Let \(V\) be a vector space over \(F\). Prove that \(-(\alpha v) = (-\alpha)v = \alpha(-v)\) for all \(\alpha \in F\) and all \(v \in V\).

Let \(V\) be a vector space of dimension \(n\). Prove each of the following statements.

If \(S = \{v_1, \ldots, v_n \}\) is a set of linearly independent vectors for \(V\), then \(S\) is a basis for \(V\).

If \(S = \{v_1, \ldots, v_n \}\) spans \(V\), then \(S\) is a basis for \(V\).

If \(S = \{v_1, \ldots, v_k \}\) is a set of linearly independent vectors for \(V\) with \(k \lt n\), then there exist vectors \(v_{k + 1}, \ldots, v_n\) such that \begin{equation*}\{v_1, \ldots, v_k, v_{k + 1}, \ldots, v_n \}\end{equation*} is a basis for \(V\).

Prove that any set of vectors containing \({\mathbf 0}\) is linearly dependent.

Let \(V\) be a vector space. Show that \(\{ {\mathbf 0} \}\) is a subspace of \(V\) of dimension zero.

If a vector space \(V\) is spanned by \(n\) vectors, show that any set of \(m\) vectors in \(V\) must be linearly dependent for \(m \gt n\).

Let \(V\) and \(W\) be vector spaces over a field \(F\), of dimensions \(m\) and \(n\), respectively. If \(T: V \rightarrow W\) is a map satisfying
\begin{align*}
T( u+ v ) & = T(u ) + T(v)\\
T( \alpha v ) & = \alpha T(v)
\end{align*}
for all \(\alpha \in F\) and all \(u, v \in V\), then \(T\) is called a *linear transformation* from \(V\) into \(W\).

Prove that the

*kernel*of \(T\), \(\ker(T) = \{ v \in V : T(v) = {\mathbf 0} \}\), is a subspace of \(V\). The kernel of \(T\) is sometimes called the*null space*of \(T\).Prove that the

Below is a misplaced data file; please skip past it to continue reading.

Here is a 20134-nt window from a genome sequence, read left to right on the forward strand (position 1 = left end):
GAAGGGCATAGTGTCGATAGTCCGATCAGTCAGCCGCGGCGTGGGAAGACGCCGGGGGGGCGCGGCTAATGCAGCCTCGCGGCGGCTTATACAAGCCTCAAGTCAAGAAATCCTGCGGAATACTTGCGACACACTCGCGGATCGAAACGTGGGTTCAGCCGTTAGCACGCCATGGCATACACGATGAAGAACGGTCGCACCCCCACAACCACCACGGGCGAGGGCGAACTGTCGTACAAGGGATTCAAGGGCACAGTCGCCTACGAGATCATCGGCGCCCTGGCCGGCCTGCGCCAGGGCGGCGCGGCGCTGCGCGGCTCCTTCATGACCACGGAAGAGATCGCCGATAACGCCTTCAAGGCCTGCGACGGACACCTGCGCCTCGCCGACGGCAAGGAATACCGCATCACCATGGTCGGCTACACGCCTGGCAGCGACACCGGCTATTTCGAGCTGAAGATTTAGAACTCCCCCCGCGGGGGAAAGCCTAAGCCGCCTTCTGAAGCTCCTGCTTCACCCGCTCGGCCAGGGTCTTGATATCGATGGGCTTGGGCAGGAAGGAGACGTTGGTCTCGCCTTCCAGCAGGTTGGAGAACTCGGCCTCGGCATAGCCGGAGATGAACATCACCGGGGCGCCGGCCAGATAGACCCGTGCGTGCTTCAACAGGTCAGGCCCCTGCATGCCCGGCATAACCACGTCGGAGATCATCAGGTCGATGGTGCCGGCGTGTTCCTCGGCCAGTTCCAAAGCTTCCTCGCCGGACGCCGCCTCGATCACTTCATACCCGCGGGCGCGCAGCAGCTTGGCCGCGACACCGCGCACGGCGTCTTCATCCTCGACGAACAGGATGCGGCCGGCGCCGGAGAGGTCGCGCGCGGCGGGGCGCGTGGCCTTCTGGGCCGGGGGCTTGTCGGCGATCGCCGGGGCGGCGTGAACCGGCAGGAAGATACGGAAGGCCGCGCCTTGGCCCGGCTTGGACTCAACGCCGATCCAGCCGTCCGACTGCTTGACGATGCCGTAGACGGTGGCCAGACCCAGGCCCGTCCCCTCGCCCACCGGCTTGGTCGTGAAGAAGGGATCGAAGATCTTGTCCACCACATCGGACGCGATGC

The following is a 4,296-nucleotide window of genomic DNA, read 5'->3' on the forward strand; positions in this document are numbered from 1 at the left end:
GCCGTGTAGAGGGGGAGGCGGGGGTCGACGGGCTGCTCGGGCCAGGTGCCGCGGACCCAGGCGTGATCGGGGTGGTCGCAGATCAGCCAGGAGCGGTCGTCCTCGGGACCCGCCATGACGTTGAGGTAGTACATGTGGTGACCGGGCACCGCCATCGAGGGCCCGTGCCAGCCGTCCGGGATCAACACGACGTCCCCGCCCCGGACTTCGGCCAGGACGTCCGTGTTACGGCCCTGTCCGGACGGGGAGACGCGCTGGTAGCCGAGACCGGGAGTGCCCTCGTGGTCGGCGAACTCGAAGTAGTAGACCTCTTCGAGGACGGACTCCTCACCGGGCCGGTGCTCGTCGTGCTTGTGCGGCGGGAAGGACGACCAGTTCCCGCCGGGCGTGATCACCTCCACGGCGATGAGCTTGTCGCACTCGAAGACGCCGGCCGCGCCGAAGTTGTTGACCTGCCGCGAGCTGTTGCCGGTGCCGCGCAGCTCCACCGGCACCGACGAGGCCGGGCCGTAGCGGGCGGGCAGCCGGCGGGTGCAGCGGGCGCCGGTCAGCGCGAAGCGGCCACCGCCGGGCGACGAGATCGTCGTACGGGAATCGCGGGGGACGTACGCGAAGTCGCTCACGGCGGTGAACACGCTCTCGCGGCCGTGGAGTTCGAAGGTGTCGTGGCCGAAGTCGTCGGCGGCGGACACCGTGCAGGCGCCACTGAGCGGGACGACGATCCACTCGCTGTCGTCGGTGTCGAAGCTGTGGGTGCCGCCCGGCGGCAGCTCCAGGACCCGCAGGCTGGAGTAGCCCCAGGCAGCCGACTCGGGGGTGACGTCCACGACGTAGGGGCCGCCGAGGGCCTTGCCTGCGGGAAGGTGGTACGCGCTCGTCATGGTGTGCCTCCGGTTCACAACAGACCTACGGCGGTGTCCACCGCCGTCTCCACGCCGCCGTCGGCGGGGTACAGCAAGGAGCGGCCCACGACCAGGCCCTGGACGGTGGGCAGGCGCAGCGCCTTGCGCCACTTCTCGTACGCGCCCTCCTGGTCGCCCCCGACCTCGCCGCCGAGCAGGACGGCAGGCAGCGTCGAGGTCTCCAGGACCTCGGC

*range*or*range space*of \(T\), \(R(V) = \{ w \in W : T(v) = w \text{ for some } v \in V \}\), is a subspace of \(W\).Show that \(T : V \rightarrow W\) is injective if and only if \(\ker(T) = \{ \mathbf 0 \}\).

Let \(\{ v_1, \ldots, v_k \}\) be a basis for the null space of \(T\). We can extend this basis to be a basis \(\{ v_1, \ldots, v_k, v_{k + 1}, \ldots, v_m\}\) of \(V\). Why? Prove that \(\{ T(v_{k + 1}), \ldots, T(v_m) \}\) is a basis for the range of \(T\). Conclude that the range of \(T\) has dimension \(m-k\).

Let \(\dim V = \dim W\). Show that a linear transformation \(T : V \rightarrow W\) is injective if and only if it is surjective.

Let \(V\) and \(W\) be finite dimensional vector spaces of dimension \(n\) over a field \(F\). Suppose that \(T: V \rightarrow W\) is a vector space isomorphism. If \(\{ v_1, \ldots, v_n \}\) is a basis of \(V\), show that \(\{ T(v_1), \ldots, T(v_n) \}\) is a basis of \(W\). Conclude that any vector space over a field \(F\) of dimension \(n\) is isomorphic to \(F^n\).